Then Turner started to get a few away. Sean Abbott pitched too short and was dispatched over mid-wicket. Botha was hit for an effortless straight six. Abbott’s next over saw Klinger get one over the off side and Turner toe one through a vacant long-on for another four. Maddinson came on with an over of part time left-arm spin. It was a catastrophe, with a full toss hit for a straight six by Turner and the last ball drilled for four by Klinger. Then came the drop. It was Dwarshuis, who couldn’t have had it any easier as Turner took on Somerville and miscued badly. Turner was on 41, and sat on 44 by the end of the over, while Klinger raised an ominously comfortable half-century. The drop looked to be the big moment. It wasn’t. Turner only added four more run before skying one off Sams, this time finding the safe hands of Silk and bringing debutant Tim David to the crease. The Scorchers needed 11 an over, and now they needed something special.

It was Klinger who provided. One of Australian cricket’s most consistent performers, he stood up when he was needed, with David assisting him ably. The debutant hit his second ball for a graceful six over long-off, and when Klinger decided to match him with a powerful slog, the Scorchers sat in a solid position even when Dwarshuis delivered an excellent death over as the hosts failed to find the boundary. Then things happened very fast. Abbott lost his cool as Klinger hit him for a hat-trick of boundaries, before Sams recovered with a tight over and the wicket of Klinger, gone for 83. With 7 balls left, fifteen were required. It took two legitimate deliveries, with David hitting Sams for an incredible straight six before Abbott collapsed, five wides down the leg side removing all the pressure before Voges got a full toss away for six. The Sixers looked to have done enough, but the Scorchers were, as ever, just too good when it mattered.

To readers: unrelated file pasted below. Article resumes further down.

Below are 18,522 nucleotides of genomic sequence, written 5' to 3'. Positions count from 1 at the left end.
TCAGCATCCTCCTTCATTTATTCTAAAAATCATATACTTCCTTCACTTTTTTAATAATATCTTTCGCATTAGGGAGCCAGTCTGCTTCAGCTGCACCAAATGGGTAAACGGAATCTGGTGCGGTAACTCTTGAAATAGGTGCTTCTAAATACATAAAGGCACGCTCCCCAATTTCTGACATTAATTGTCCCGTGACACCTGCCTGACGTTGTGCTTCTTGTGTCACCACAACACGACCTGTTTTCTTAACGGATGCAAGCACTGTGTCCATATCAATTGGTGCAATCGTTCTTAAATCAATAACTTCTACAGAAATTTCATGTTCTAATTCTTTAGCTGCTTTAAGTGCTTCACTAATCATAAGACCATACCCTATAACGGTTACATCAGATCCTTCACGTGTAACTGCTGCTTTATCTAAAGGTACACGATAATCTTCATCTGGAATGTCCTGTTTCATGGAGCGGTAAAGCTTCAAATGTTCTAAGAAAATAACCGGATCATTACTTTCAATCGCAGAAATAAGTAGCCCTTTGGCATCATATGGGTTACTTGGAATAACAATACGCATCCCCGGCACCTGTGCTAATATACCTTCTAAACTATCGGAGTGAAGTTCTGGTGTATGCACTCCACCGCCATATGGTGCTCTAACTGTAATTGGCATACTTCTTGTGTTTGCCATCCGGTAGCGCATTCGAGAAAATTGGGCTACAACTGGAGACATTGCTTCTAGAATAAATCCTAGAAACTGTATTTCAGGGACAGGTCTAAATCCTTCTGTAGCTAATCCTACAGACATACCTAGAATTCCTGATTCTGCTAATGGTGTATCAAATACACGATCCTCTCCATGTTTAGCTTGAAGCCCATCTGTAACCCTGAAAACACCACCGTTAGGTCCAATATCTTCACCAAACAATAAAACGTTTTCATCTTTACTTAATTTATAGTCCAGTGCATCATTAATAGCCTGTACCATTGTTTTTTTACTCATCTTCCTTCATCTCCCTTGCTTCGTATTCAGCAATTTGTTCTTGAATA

Top 5
1. Michael Klinger (Perth Scorchers)
Klinger played a flawless innings of 83 to get the Scorchers over the line, using all of his experience and class and managing the game to perfection. He whittled the target down with a smattering of boundaries throughout the innings, and never lost his composure even when the Scorchers lost early wickets.
2. Ashton Turner (Perth Scorchers)
Turner salvaged the innings with his big-hitting, providing the Scorchers with the momentum they needed to complete the chase. He hit the ball beautifully to turn the game in the Scorchers’ favour, and despite benefitting from a fair slice of luck he looks to be a good option at number four.
3. Jordan Silk (Sydney Sixers)
Silk top scored with another excellent innings, hitting the ball around well at the end and finding plenty of timing and power. He finished just five runs shy of his half-century, and gave the Sixers a chance of setting an imposing target of 167. He is seeing the ball very well.
4. David Willey (Perth Scorchers)
Willey was the pick of the Scorchers’ bowlers, and despite an expensive last over he ensured they kept the target down with a pair of big wickets. He had a bit of luck with a favourable lbw decision, and couldn’t give anything with the bat, but his bowling at key points in the innings was dependable and kept the runs down well.
5. Daniel Sams (Sydney Sixers)
Sams was the pick of the Sixers’ bowlers, delivering when it mattered with the wickets of Turner and Klinger and an excellent penultimate over which gave them a chance. He is clearly the Sixers’ best death bowling option, and despite the odd bad ball he looks to be a good prospect for the future.

Vintage Watson guides Thunder home

Sydney Thunder vs Sydney Sixers